An estimated 140 million people were watching the show when at the end, Timberlake popped off part of Jackson’s corset, exposing her breast. The incident, later described as a “wardrobe malfunction,” led to numerous complaints and a large fine by the Federal Communications Commission, The New York Times reported. The fine was eventually vacated by an appeals court, the Times reported.

During an interview televised during NBC’s “Sunday Night Football” broadcast, Mike Tirico asked Timberlake if the NFL had addressed the incident with him.

The singer smiled and said, “That won’t happen again.”

Timberlake, the 10-time Grammy Award-winning singer and songwriter, rose to fame with the boy band ’N Sync. He has since had solo hits such as “Sexy Back,” “Cry Me a River” and “Rock Your Body.”

Timberlake also had a hit with “Can’t Stop the Feeling” on the soundtrack for the animated movie, “Trolls.”

While Jackson remains banned from singing at the Super Bowl. Several people on Twitter were angered by the choice of Timberlake. 

“It had better damn well be a 15 minute apology to Janet Jackson for hanging her out to dry in 2004,” one person tweeted. 

Another tweeted that Timberlake was “still ensuring white privilege remains in style in 2017. Meanwhile, Janet Jackson is still left in the cold.”

“ My only request is that you don't perform any of the music inspired by her brother or any Black artist. You love our culture, but disrespect our people.”

Loretta Lynn returns after stroke to honor Alan Jackson

NASHVILLE, Tenn. (AP) — Country star Alan Jackson, the late guitarist and singer Jerry Reed and songwriter Don Schlitz were inducted into the Country Music Hall of Fame on Sunday.

Country icon Loretta Lynn returned to the Hall of Fame for the first time since she suffered a stroke in May to formally induct Jackson. Lynn, who cancelled her tour dates this year to recover, said Jackson was the only person that could make her leave her house.

She recalled meeting Jackson when he was a nervous young artist decades ago and knowing then that he would "be one of the greatest singers in country music."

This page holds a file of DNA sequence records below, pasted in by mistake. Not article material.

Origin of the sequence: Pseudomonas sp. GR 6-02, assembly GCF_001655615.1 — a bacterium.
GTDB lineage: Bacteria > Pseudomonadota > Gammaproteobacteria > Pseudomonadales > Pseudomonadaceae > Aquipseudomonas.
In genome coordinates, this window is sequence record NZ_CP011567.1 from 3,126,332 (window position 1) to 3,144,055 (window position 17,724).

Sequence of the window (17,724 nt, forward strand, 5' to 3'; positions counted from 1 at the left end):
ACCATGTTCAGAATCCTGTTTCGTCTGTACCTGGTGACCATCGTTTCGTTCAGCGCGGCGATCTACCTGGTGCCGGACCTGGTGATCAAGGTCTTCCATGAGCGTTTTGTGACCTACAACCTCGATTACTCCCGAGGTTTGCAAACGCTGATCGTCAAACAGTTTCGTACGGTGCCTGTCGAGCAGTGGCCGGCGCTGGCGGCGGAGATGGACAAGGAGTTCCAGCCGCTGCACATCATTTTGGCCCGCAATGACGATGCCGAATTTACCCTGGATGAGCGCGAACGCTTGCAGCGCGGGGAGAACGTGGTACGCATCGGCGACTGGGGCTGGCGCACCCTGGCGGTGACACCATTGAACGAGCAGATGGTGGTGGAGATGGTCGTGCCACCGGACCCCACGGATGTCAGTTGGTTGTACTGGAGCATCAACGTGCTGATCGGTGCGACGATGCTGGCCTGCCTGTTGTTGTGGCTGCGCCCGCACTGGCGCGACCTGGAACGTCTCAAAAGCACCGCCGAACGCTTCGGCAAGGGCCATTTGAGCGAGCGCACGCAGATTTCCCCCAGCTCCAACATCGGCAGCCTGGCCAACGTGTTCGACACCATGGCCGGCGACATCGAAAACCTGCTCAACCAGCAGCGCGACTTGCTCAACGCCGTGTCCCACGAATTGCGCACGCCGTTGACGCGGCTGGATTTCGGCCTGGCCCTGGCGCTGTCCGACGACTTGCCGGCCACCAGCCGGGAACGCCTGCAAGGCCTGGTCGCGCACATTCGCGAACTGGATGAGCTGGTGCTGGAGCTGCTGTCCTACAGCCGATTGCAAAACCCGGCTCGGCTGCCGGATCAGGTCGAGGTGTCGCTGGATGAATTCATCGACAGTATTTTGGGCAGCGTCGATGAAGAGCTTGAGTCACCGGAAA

"He hadn't let me down," said Lynn, who is also a member of the Hall of Fame.

The 59-year-old Jackson is still one of country music's most successful solo artists, having sold nearly 45 million albums in the United States and had 26 singles reach the top of the Billboard country charts.

With his baritone voice and knack for telling stories about small town Southern life, the Newnan, Georgia-born singer was among a wave of neo-traditionalists that broke through in the 1990s.

He joked that when he was signed to Arista Nashville, a label started by Clive Davis, they had no idea how popular he would become.

"I was just a token country singer they signed for that label and bam, I took off," Jackson said.

Many of his hits became instant classics, from the barroom staple "Chattahoochee" to the somber "Where Were You (When the World Stopped Turning)" written after the Sept. 11 attacks.

But he's also been characterized as shy and uneasy in the media spotlight.

"I am not really shy, just socially awkward," Jackson said. "I just don't like to talk too much."

Instead, he let his songs speak for him, often writing about his father, his wife and the everyday joys and sorrows of the average man. Other hits include "It's Five O'Clock Somewhere," ''A Lot About Livin' (And a Little 'Bout Love)" and "When Somebody Loves You."

George Strait, Alison Krauss and Lee Ann Womack each performed one of Jackson's songs in his honor.

Reed, who died at age 71 in 2008, was first known as an in-demand studio musician with a unique finger picking style on the guitar. He played for and wrote songs for stars like Elvis Presley and Porter Wagoner.